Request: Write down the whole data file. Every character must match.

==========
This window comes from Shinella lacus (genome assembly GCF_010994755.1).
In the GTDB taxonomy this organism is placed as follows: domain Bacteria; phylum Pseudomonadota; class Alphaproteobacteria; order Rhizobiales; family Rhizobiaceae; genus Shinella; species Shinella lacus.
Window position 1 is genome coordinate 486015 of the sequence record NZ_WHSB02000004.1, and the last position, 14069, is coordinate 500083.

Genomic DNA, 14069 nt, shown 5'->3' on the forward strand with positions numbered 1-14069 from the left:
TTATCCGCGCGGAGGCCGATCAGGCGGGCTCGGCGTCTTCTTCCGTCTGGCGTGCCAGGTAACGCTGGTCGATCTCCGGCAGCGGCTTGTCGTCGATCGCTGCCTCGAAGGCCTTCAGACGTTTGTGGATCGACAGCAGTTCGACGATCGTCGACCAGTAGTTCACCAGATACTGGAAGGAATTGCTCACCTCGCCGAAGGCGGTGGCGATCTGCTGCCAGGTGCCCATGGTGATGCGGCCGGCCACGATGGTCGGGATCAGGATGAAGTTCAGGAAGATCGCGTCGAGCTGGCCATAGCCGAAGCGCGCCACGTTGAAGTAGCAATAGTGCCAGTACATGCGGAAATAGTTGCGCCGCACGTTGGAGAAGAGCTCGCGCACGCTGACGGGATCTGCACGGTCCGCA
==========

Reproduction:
This window comes from Shinella lacus (genome assembly GCF_010994755.1).
In the GTDB taxonomy this organism is placed as follows: domain Bacteria; phylum Pseudomonadota; class Alphaproteobacteria; order Rhizobiales; family Rhizobiaceae; genus Shinella; species Shinella lacus.
Window position 1 is genome coordinate 486015 of the sequence record NZ_WHSB02000004.1, and the last position, 14069, is coordinate 500083.

Genomic DNA, 14069 nt, shown 5'->3' on the forward strand with positions numbered 1-14069 from the left:
TTATCCGCGCGGAGGCCGATCAGGCGGGCTCGGCGTCTTCTTCCGTCTGGCGTGCCAGGTAACGCTGGTCGATCTCCGGCAGCGGCTTGTCGTCGATCGCTGCCTCGAAGGCCTTCAGACGTTTGTGGATCGACAGCAGTTCGACGATCGTCGACCAGTAGTTCACCAGATACTGGAAGGAATTGCTCACCTCGCCGAAGGCGGTGGCGATCTGCTGCCAGGTGCCCATGGTGATGCGGCCGGCCACGATGGTCGGGATCAGGATGAAGTTCAGGAAGATCGCGTCGAGCTGGCCATAGCCGAAGCGCGCCACGTTGAAGTAGCAATAGTGCCAGTACATGCGGAAATAGTTGCGCCGCACGTTGGAGAAGAGCTCGCGCACGCTGACGGGATCTGCACGGTCCGCA